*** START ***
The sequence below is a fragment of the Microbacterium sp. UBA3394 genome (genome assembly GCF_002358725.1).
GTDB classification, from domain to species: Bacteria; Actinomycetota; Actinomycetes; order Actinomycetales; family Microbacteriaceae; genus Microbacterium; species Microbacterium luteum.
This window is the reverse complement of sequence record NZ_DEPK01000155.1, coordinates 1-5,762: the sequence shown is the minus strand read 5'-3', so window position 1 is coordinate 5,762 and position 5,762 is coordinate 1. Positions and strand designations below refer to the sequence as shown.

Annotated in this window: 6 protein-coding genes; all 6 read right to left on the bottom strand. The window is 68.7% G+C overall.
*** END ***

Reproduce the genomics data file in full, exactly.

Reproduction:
The sequence below is a fragment of the Microbacterium sp. UBA3394 genome (genome assembly GCF_002358725.1).
GTDB classification, from domain to species: Bacteria; Actinomycetota; Actinomycetes; order Actinomycetales; family Microbacteriaceae; genus Microbacterium; species Microbacterium luteum.
This window is the reverse complement of sequence record NZ_DEPK01000155.1, coordinates 1-5,762: the sequence shown is the minus strand read 5'-3', so window position 1 is coordinate 5,762 and position 5,762 is coordinate 1. Positions and strand designations below refer to the sequence as shown.

Annotated in this window: 6 protein-coding genes; all 6 read right to left on the bottom strand. The window is 68.7% G+C overall.